21. A method as defined in claim 20, further including, adjusting the number of clock cycles during said capture phase for the specified number of capture clock cycles to provide a maximum number of capture phase clock cycles.
22. A method as defined in claim 21, said adjusting the number of clock cycles during said capture phase comprising preceding a specified number of capture clock cycles with a number of shift clock cycles so as to provide said maximum number of capture phase clock cycles.
23. A method as defined in claim 15, further including, for each scan chain comprised of memory elements which source a multi-cycle path of a predetermined number of cycles and non-source memory elements, said capture phase including, prior to said last capture clock cycle, configuring said memory elements in a hold mode for a number of capture clock cycles equal to one less than said predetermined number of cycles and bypassing said multi-cycle path source elements when configured in hold mode.
24. A method as defined in claim 15, further including, for each signal path sourced by a source memory element residing in a first clock domain and received by one or more destination memory elements residing in another clock domain, generating a control signal specifying which of said source memory element and said destination memory elements is allowed to be configured in a capture mode during said capture phase.
25. A method as defined in claim 24, further including, for a first value of said control signal, configuring source memory elements in a hold mode for all clock cycles of said capture phase and for a second value of said control signal, configuring destination memory elements in a shift mode or a hold mode during said capture cycle.
26. An integrated circuit having combinational logic and memory elements arranged into scan chains having a respective serial input and a respective serial output and connected to said combinational logic for use in testing said circuit comprising:
a selector for each said scan chains responsive to a test phase control signal for selectively connecting either the serial output of each scan chain or a test pattern source to its respective serial input; and
a sequencer circuit responsive to said test phase control signal and a clock signal for generating memory element configuration control signals for configuring said memory elements in non-capture mode for all but a last clock cycle of a capture phase of a scan test and in a capture mode for said last clock cycle of said scan test.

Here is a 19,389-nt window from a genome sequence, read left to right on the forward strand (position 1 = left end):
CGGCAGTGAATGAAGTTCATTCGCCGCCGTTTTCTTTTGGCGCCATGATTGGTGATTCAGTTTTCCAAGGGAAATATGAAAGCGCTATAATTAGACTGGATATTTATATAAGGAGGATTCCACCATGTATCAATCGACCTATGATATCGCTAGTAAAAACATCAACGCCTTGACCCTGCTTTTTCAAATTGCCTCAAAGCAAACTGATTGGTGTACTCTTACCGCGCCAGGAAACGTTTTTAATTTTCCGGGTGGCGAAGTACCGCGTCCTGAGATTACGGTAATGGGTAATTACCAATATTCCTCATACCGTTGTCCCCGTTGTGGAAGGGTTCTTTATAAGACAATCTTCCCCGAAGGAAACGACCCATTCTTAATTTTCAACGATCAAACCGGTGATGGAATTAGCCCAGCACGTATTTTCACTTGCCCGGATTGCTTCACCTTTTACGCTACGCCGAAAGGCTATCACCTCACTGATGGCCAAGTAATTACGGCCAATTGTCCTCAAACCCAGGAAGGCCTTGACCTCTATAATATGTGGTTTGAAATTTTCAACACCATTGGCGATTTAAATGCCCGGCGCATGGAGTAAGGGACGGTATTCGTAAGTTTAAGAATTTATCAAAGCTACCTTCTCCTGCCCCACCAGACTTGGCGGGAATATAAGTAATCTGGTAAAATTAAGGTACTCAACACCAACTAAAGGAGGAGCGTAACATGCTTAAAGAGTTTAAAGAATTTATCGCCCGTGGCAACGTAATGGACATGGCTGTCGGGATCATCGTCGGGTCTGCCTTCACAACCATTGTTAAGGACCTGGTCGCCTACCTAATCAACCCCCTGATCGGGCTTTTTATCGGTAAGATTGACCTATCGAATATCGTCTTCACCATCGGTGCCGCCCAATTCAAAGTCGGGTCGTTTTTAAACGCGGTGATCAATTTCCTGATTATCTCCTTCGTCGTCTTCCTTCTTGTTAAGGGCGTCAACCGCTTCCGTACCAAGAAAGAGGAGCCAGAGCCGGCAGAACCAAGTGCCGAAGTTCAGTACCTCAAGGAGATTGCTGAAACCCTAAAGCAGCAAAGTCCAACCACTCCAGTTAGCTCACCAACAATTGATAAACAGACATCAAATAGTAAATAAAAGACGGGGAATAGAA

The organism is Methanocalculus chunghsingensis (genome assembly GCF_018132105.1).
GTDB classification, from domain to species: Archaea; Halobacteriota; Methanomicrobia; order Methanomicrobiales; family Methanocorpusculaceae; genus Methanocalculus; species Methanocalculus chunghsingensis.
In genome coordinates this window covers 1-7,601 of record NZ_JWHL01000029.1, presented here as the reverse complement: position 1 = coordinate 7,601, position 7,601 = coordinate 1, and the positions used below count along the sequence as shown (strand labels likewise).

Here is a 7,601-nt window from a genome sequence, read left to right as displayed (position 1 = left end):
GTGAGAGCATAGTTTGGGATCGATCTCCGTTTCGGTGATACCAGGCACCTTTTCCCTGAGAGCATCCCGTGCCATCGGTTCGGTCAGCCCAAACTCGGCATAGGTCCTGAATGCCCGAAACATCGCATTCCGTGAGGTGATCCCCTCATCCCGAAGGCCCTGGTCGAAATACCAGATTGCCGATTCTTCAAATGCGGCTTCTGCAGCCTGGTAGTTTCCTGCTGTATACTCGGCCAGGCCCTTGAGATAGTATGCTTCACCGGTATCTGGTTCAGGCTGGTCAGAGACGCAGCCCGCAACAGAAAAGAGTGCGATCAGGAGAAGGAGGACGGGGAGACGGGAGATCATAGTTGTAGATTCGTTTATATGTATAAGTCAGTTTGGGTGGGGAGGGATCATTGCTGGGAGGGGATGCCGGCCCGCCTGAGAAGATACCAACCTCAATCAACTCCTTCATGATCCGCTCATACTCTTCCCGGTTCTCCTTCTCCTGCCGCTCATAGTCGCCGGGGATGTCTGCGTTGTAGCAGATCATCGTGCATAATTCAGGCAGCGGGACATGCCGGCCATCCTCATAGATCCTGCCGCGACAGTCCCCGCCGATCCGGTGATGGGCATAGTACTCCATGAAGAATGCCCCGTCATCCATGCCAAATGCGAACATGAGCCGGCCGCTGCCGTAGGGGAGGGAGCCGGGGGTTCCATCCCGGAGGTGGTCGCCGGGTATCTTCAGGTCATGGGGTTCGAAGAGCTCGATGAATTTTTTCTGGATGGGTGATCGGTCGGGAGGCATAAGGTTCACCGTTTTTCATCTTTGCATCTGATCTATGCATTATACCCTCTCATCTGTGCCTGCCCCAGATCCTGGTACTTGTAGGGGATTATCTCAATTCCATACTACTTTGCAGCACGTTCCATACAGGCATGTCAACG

27. An integrated circuit as defined in claim 26, said sequencer circuit including a sequencer circuit for each clock domain in said integrated circuit.
28. An integrated circuit as defined in claim 26, for each multi-cycle scan chain comprised of memory elements which source a multi-cycle path of a predetermined number of cycles, said sequencer being operable to configure, prior to a capture cycle, said multi-cycle path source elements in a hold mode for a number of capture clock cycles equal to one less than said predetermined number of cycles.
29. An integrated circuit as defined in claim 26, for each scan chain comprised of memory elements which source a multi-cycle path of a predetermined number of cycles and non-source memory elements, said sequencer being operable to configure, prior to a capture cycle, said multi-cycle path source elements in a hold mode for a number of capture clock cycles equal to one less than said predetermined number of cycles and bypassing said multi-cycle path source elements when configured in hold mode.
30. An integrated circuit as defined in claim 26, said sequencer circuit being operable to generate memory element configuration control signals for configuring said memory elements in shift mode during a shift phase of a scan test.
31. An integrated circuit as defined in claim 26, said non-capture mode being a shift mode or a hold mode.
32. An integrated circuit as defined in claim 26, said sequencer circuit being responsive to a burst length control signal indicative of the number of capture clock cycles to be applied during said capture phase for configuring said memory elements in non-capture mode for all but a last clock cycle of said capture phase and in a capture mode for said last clock cycle.
33. An integrated circuit as defined in claim 26, said capture phase having a predetermined maximum number of clock cycles.
34. An integrated circuit as defined in claim 26, further including a clock controller responsive to a shift clock and a capture clock for generating a clock signal to be applied to said sequencer and said memory elements during said shift phase and said capture phase, respectively.